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I moved into an apartment with an old dryer that had issues starting and getting the clothes very hot. I had to hold the start button in and the dryer would "ramp up" before it would start. Anyway, I bought a new dryer and hooked it up and it too requires the button to be held in until it ramps up and will then run. When a load of clothes is put in it, it tries to turn very slowly and will not start. Now for the voltage measurements:

at the 3 prong outlet:
240vac from leg to leg
120vac from each leg to neutral

at the breaker:
same measurements leg to leg
120vac from each leg to ground

The only other thing I noticed is that on one side of the breaker, the voltage jumped up to @180vac when I had someone hold in the start button on the dryer until it got started. Since V=IR, wouldn't that increase in voltage indicate that the current would decrease (assuming a steady resistance)? If the current going to the motor is decreasing, could that be the cause of the difficulty getting the motor to start and, if so, what could be causing this to happen?

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Make sure the grounded (neutral) conductor is solidly connected at the service panel, the receptacle, and the dryer itself. Where are you measuring the 180 volts, at the dryer, or the service panel? What are you measuring 180 volts between, leg to neutral, or leg to ground? When you see the voltage on one leg jump up, do you see the voltage on the other leg dip? FYI: Typically in an electric dryer, the motor and heating element are 240V, while only the controls are 120V. –  Tester101 Oct 24 '13 at 10:18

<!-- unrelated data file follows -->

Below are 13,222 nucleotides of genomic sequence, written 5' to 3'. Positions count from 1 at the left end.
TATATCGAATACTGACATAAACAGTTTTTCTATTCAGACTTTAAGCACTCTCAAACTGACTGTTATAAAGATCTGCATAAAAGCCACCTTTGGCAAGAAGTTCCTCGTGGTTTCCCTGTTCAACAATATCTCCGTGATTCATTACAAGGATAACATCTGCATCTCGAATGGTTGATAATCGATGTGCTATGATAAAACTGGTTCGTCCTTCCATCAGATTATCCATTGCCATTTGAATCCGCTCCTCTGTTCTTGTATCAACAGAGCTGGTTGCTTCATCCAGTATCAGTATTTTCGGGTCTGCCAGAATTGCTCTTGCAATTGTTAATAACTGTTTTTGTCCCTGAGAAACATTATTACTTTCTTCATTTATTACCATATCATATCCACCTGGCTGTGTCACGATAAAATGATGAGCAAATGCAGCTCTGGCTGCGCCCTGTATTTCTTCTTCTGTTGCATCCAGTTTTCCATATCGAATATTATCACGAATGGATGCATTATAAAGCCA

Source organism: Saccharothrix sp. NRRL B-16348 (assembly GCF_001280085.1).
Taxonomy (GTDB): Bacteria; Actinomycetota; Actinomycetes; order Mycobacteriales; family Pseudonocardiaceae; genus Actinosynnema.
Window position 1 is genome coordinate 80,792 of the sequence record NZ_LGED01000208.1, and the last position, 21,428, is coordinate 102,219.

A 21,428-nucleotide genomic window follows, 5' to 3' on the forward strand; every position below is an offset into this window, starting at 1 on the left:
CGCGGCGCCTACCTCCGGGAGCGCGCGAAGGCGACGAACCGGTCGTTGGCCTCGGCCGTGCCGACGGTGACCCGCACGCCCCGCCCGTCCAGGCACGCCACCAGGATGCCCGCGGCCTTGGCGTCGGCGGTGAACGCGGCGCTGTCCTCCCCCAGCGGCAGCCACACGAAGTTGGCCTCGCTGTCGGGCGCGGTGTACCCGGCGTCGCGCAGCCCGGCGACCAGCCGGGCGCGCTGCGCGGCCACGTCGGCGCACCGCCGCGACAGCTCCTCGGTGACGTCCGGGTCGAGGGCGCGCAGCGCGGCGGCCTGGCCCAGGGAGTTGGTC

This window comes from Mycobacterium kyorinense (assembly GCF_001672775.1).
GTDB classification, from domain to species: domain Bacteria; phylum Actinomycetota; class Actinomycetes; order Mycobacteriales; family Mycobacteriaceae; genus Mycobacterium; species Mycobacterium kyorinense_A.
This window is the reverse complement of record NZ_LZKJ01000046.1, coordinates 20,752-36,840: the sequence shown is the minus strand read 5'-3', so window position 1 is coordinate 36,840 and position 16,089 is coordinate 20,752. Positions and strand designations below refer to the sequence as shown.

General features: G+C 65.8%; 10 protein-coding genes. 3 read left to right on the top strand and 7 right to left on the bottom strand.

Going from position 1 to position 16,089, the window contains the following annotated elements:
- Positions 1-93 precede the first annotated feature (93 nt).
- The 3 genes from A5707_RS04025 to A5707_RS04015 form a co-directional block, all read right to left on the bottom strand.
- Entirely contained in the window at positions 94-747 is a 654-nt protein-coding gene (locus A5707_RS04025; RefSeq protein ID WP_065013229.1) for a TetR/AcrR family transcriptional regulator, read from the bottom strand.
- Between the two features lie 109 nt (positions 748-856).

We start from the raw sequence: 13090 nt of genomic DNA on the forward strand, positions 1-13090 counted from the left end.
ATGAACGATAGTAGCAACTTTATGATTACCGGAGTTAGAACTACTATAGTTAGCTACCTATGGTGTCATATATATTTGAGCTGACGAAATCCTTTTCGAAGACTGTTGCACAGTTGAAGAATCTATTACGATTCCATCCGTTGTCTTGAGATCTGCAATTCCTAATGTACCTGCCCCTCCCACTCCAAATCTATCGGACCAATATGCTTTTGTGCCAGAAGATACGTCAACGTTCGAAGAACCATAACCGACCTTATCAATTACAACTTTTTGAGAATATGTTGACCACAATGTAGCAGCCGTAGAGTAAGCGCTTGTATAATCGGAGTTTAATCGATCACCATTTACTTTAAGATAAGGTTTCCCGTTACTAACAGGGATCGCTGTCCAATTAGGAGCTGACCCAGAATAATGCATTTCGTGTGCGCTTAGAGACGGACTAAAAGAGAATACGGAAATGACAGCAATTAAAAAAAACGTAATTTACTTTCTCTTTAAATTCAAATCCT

I measured the 180 volts at the service panel from one leg to neutral. Not sure if the other leg dipped or not but it seems like it did. –  Steve Oct 24 '13 at 10:54
    
Does it jump to 180 volts leg to ground as well? –  Tester101 Oct 24 '13 at 11:06
    
I'm not really sure...I'll test it again later today and post my findings here. Hopefully I'll be able to find a loose connection somewhere and solve the problem. –  Steve Oct 24 '13 at 11:26
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I'd look for an open, or high resistance neutral. Check all the neutral connections, and make sure they are clean and well connected. –  Tester101 Oct 24 '13 at 16:21
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1 Answer 1

Solved the problem. Figured out that there was a potential between neutral and ground of 6v. They weren't bonded at the box. Thanks for your help!

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Not sure what you mean by "at the box" but ground and neutral are definitely not supposed to be bonded at the outlet. They should be bonded at the main service panel only. And if your neutral wasn't already bonded to ground at the service panel I would seriously question the entire electrical installation. –  Henry Jackson Oct 25 '13 at 0:35
    
At the main service panel is what I meant by "at the box". It's all good now. A licensed electrician fixed it...I just stood over his shoulder and watched. –  Steve Oct 25 '13 at 9:53
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That's what I said... An open neutral! –  Tester101 Oct 25 '13 at 12:31
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